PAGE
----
From International Socialist Review, Vol.20 No.2, Spring 1959, pp.35-41.
Transcribed & marked up by Einde O’ Callaghan for the Encyclopaedia of Trotskyism On-Line (ETOL).
ONE perplexing question has haunted the imperialists of Washington and Wall Street since Sputnik I was hurled into orbit around the earth. It appears generally in their own crude formulation: which side is ahead in the cold war, the “free world” or the Soviet?
In their search for an answer they have concentrated most immediate attention on the military implications of the question. These range all the way from fantastic notions of control of space to the much debated missiles gap between the two major powers. But the debate often extends to far broader ramifications, including the more fundamental question: what about the increasing disparity caused by the rapid rate of scientific, technological and production growth achieved by the Soviet Union?
For the American imperialists these are profoundly disturbing questions. They can neither be ignored nor explained away, for they arise in relation to conditions at home as well as to policies abroad. The impact of Soviet advance is reflected more and more in the minds and the consciousness of people everywhere. And it is all the more effective because it occurs in the face of capitalist decline and stagnation. This impact is felt no less within the tenuous imperialist alliances where Washington diplomats are kept busy easing strains and mending ruptures. But their ability to speak and act from a posture of strength is subject to doubts because the once predominant US world position is now challenged in every part of the globe by the rapidly rising might of the Soviet Union.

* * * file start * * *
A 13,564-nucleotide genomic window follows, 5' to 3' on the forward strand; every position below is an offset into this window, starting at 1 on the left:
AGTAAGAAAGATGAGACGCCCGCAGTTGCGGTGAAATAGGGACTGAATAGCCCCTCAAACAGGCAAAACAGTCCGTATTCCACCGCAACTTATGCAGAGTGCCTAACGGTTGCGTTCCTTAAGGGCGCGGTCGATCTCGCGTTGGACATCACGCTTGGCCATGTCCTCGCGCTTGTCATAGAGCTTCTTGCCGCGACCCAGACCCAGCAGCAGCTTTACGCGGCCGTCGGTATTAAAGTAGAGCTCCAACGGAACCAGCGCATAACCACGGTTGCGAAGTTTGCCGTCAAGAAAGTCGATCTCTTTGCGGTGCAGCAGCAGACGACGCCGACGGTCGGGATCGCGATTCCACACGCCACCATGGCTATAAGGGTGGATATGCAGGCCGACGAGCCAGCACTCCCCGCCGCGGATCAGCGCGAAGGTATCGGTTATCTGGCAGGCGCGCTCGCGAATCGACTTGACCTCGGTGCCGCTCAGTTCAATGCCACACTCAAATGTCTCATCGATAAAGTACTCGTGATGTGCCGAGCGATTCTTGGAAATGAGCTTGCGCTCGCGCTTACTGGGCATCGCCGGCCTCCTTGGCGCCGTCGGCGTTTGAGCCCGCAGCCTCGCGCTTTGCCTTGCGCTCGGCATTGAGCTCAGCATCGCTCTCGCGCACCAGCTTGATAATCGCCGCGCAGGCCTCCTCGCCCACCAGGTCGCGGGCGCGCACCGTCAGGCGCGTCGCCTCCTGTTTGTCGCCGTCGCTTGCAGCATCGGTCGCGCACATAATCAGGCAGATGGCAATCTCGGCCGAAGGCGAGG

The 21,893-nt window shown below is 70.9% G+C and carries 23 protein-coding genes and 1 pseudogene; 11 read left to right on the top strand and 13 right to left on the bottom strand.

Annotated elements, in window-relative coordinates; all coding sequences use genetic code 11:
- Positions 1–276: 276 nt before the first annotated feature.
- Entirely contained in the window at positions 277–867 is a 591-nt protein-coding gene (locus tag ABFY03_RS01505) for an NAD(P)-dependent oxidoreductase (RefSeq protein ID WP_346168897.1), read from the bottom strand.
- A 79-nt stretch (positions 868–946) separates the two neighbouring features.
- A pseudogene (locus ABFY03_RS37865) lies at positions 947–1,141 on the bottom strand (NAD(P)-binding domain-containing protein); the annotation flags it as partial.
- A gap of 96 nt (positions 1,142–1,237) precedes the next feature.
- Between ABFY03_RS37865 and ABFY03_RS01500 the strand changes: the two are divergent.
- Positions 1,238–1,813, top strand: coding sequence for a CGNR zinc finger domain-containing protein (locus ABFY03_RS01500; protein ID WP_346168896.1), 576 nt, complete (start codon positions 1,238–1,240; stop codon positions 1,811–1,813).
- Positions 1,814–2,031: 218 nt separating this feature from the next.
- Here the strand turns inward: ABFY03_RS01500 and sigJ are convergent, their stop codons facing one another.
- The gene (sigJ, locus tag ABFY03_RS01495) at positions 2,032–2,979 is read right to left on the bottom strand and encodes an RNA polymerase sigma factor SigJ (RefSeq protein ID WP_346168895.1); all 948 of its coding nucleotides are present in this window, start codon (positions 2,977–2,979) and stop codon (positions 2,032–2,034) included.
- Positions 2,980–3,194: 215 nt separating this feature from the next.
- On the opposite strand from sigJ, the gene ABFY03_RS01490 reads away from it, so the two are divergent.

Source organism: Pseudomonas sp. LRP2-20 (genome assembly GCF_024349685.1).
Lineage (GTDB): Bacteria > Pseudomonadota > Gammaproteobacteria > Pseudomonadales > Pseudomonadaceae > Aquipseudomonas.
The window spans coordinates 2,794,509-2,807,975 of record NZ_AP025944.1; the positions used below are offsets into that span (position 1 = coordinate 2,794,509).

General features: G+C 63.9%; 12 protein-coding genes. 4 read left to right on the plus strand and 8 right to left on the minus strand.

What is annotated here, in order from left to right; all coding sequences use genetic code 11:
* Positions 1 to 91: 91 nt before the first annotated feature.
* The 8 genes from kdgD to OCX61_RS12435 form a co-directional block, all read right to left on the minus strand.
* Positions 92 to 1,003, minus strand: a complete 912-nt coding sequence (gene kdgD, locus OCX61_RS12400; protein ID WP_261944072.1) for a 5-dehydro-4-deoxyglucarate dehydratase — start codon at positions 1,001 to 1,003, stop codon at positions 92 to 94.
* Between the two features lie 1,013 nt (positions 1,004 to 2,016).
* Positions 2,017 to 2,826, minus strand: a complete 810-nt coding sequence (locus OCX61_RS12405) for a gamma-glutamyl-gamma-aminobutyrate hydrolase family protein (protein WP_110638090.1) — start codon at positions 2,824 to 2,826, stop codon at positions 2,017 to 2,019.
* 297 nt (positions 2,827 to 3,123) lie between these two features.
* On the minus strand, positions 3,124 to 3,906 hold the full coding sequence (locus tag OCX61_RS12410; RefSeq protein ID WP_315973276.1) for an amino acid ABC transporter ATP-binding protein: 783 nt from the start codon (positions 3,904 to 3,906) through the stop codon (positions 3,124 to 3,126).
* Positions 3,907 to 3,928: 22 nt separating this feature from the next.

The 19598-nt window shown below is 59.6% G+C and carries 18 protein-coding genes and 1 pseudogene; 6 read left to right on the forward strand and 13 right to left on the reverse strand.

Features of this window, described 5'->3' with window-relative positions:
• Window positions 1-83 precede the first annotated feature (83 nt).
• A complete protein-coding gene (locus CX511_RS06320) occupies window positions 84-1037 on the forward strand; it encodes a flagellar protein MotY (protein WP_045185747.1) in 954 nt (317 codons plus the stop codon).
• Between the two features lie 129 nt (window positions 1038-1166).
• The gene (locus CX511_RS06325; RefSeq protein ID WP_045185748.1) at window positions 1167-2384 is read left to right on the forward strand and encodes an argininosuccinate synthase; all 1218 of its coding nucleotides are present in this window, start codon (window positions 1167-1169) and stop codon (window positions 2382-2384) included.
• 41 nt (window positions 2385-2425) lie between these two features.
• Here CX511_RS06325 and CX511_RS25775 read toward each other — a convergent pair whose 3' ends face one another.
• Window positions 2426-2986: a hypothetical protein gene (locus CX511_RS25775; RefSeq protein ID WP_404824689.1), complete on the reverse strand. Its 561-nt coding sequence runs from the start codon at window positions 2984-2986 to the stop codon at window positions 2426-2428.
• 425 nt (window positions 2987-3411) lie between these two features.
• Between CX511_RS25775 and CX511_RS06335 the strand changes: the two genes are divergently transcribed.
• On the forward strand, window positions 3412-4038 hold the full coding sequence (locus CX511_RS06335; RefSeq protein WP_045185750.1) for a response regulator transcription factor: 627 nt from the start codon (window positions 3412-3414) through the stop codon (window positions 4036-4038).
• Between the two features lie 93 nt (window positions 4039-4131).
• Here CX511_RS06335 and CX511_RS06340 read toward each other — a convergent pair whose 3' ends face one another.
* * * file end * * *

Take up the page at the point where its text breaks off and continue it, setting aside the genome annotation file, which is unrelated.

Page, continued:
Far-reaching social and political consequences flow from the weakened imperialist position. Several setbacks have already occurred, a series of retreats have been made with more likely to follow.
It is said that whom the gods would destroy they first make mad. It is not too surprising, therefore, that in their dilemma the imperialists turn toward fantastic notions of control of space. Apparently they hope that this will provide the means to restore their former position of power and extend their conquests on terra firma.
Senator Lyndon Johnson is the most ardent among the hopeful. Fancying himself the “space conscience” for Congress, he stirred the never failing credulity of his senatorial colleagues early last year with this kind of awesome prospect.
“From space,” said Johnson, “the masters of infinity would have the power to control the earth’s weather, to cause drought and flood, to change tides and raise the level of the sea, to divert the Gulf Stream and change temperate climates to frigid.”
And who were to be the “masters of infinity”? Johnson left no doubt on this score. “If, out in space,” he added, “there is the ultimate position – from which total control of the earth may be exercised – then our national goal and the goal of all free men must be to win and hold that position.”
At the Pentagon the sights are set accordingly. Brig. Gen. H.A. Boushey, Director of Advanced Technology, US Air Force, lists these space goals, assuming “a vigorous program” in years ahead: 1959, unmanned space and moon probes; 1961, unmanned surveying, scouting and attack warning satellites; 1965, manned space vehicles, including repair and resupply types; 1967, manned defensive and offensive military space vehicles; 1969, manned base on moon, start of construction. The purposes are stated to be military, commercial and scientific.
Notions of military control of space originate in the hallucinations of madmen. Commercial interest in such a venture seems no less far fetched. And scientific exploration of the cosmos has no need of military space control. Without it, valuable scientific data have already been obtained by the instrumented satellites hurled into orbits by both East and West. But it should not be forgotten that the vehicles developed to send the instrumentation skyward have been constructed chiefly and primarily for military purposes. The scientific discoveries made have scarcely attained the status of useful by-products that are painfully overshadowed by the sinister implications of an arsenal of missiles.